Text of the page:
I’ve been using a NUC as my PC for the past 12 months and have been very impressed with it. Although the Intel Hades Canyon I am using is high end specs the level of computing it delivers is amazing. The Hades Canyon and its ilk are not cheap though so we thought it would be interesting to determine if there was much drop off when using a cheaper, smaller mini-PC.
The Asus Mini PC PN50 is their latest AMD Ryzen 4000 powered mini PC offering. It supports displays up to 8K through its Type-C DisplayPort which is amazing for such a small footprint PC.
The PN50 comes as a barebone kit equipped with AMD’s latest laptop processor, the Ryzen 4000 series. The one we tested out came equipped with the Ryzen 5 4500U, 4GB of DDR4 RAM (up to 3200MHz) and a 128GB SSD — compatible with 2.5” 500GB up to 1TB SATA III or M.2 128GB up to 512GB PCIe. The box for the Mini PC includes the small PN50 and its size-matched power brick. For those who want to hide it away behind a TV or underneath a desk, there is a Vesa mounting bracket included.
So how mini is it?
The Asus Mini PC PN50 is just 115 x 115 x 49 mm in size — about half the size of my Hades Canyon. The PN50 comes with an array of ports including a headphone jack, 1 x USB-C 3.2 (supports DisplayPort), 1 x USB Type-A and a MicroSD slot on the front. The front of the device also includes a consumer IR sensor making it perfect for use as a media PC.
The rear of the device houses another USB-C 3.2 port (which also supports DisplayPort) and two more USB Type-A ports, a LAN port, an HDMI port, a VGA port and the power port.
The VGA port on the rear can also be configured as a DisplayPort 1.4, COM or LAN port should you prefer that as well. We recommend you do that if you are looking at one of these — serial adapters are easy to find so you may as well start with the more modern port.
A vast array of ports allows it to support multiple displays at once — I tested it with two at once and it handled them fairly well. The PN50 will support up to 8K resolution but unfortunately, I do not have an 8K display but I do have a 4K monitor and it ran that alongside a portable monitor perfectly, never missing a beat.
Performance in such a small package?
Jumping over to the PN50 directly from the Hades Canyon came as a bit of a shock. It certainly does not come with the same performance level as the Hades Canyon and you shouldn’t expect it given the large discrepancy between the two in not just size but also price.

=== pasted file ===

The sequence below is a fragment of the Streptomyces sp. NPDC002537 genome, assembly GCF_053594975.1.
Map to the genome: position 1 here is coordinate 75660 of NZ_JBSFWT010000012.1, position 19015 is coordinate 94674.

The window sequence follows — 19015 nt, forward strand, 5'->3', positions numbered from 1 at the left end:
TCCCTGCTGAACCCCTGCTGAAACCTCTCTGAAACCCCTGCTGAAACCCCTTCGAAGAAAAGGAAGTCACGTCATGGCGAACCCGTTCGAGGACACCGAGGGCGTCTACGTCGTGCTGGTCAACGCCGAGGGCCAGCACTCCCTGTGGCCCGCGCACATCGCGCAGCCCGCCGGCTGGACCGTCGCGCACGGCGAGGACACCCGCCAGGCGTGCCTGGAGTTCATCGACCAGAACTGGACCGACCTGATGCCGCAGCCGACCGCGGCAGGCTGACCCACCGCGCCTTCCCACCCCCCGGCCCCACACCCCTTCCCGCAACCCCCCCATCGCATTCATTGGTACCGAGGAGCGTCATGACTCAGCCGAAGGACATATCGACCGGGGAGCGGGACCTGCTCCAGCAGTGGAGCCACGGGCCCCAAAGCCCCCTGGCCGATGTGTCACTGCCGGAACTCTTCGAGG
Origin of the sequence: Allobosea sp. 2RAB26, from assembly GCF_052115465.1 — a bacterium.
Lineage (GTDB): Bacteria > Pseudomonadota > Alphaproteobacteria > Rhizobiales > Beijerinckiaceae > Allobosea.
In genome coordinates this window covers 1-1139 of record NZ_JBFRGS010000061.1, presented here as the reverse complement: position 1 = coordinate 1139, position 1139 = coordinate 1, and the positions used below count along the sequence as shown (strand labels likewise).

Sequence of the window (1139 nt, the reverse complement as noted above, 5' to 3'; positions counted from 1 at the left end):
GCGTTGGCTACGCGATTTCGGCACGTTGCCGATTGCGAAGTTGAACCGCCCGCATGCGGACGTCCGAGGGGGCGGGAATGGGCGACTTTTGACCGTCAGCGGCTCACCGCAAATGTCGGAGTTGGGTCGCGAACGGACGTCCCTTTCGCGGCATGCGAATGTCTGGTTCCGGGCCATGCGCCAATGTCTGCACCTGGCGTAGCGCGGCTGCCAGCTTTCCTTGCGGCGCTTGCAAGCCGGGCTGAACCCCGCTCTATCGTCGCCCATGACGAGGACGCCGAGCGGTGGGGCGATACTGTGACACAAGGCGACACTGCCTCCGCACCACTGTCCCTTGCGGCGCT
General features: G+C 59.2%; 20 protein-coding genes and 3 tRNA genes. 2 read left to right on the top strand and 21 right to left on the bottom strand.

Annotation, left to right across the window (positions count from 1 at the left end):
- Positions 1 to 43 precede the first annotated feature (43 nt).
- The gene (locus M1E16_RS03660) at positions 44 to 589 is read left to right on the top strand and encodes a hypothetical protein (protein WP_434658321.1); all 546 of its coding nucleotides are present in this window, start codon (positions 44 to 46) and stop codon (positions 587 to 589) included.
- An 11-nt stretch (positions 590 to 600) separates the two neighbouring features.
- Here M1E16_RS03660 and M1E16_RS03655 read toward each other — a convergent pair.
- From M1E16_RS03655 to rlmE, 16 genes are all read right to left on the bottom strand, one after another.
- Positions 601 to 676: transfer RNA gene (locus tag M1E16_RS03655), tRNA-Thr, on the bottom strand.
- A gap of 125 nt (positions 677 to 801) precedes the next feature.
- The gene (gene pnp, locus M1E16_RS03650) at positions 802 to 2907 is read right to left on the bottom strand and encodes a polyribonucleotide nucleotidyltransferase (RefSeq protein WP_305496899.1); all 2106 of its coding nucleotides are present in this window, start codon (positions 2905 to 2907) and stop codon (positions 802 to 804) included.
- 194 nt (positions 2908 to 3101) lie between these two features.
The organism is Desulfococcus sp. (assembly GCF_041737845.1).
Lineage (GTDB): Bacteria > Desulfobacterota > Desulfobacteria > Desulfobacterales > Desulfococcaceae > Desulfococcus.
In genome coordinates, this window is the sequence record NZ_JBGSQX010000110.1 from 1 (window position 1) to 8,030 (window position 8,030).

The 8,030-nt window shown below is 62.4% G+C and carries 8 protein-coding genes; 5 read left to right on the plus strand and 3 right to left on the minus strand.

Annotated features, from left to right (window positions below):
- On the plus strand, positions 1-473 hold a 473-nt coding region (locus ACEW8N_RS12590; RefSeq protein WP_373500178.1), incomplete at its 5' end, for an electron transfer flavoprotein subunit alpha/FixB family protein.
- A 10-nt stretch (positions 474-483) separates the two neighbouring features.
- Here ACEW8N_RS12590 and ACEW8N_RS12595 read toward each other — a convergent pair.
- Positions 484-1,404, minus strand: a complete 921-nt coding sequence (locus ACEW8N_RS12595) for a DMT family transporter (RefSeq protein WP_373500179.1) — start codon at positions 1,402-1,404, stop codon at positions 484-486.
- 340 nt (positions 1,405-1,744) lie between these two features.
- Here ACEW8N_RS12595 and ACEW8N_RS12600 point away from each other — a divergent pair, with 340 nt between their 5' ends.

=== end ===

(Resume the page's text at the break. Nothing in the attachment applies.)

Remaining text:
Inside the PN50 we tested was the AMD Ryzen 5 4500U processor but the PN50 can be configured with either the Ryzen 3 4300U, Ryzen 5 4500U, Ryzen 7 4700U or the Ryzen 7 4800U processors.
After using the PN50 for a while though I was used to it. It’s sluggishness that I first thought was there is more of a relative sluggishness — like going from a OnePlus 8 Pro to a Samsung S20. By itself, it performed well but we did not really put it through its gaming chops in that much detail.
As a productivity device it was perfectly adequate although it did start to struggle when I had my 20+ tabs open in several Firefox windows along with Photoshop and a couple of basic programs such as Mendeley — this can most likely be put down to the 4GB of RAM included in the mini-PC. The RAM can be configured to up to 64GB with 2 x SO-DIMM.
As for gaming my resident gamer (11y.o. Adam) tested it out on Minecraft and Roblox and as you would expect it worked fine with those. The real test was with Valerant and I did not hear a single complaint from him nor did I see any slowdown in the gaming or responsiveness of the game to his controls. He was still able to “clutch up” several times, which he tells me is a good thing. This was using the smaller display rather than the 4K monitor. Using the 4K monitor the PN50 did struggle to push higher end graphics but they were still playable.
The PN50 supports Wi-Fi 6 although I do not have any Wi-Fi 6 routers to test that out on. I used it via the Ethernet port as well as over my Google Wi-Fi Gen 1 without any issues. There is of course Bluetooth 5 support and after updating drivers we did not have any issues with any of our Bluetooth peripherals.
The Asus Mini PC PN50 can be configured to what you want it to be. For a media PC it is ideal with its vesa mounting bracket and IR sensor. You can include a nice basic setup inside for such use and as we tested out just 4GB of RAM and 128GB of storage is enough for it to run a 4K monitor fairly well. In saying that we do recommend installing more RAM than just 4GB.
As a gaming PC it is really only suitable for less-complex games as it struggles with higher end graphics and motion on a bigger monitor. For casual gamers though it should be enough and let’s face it, if you are a serious gamer you will NOT be looking at using this for your gaming.
For the productivity professional it is ideal but once again throw in some more RAM as by the time you have all your browser tabs open, Photoshop and other programs running at the same time your memory will be full and the mini PC will slow down considerably.
The Asus Mini PC PN50 certainly has its uses and in the end my son was using it sitting alongside me gaming while I worked on the more powerful Hades Canyon. For such a small package it packs a decent punch but you need to make sure you configure it to what you expect to be using it for. In saying that it is easily taken apart and upgraded later on should the need arise.
The Asus Mini PC PN50 barebones kit starts at around $499 for the Ryzen 3 model up to around $700 for the Ryzen 7 models. They can be purchased wherever you get your PC parts.
Correction. That DB9 is a serial port on the back going by the photos and not a VGA connector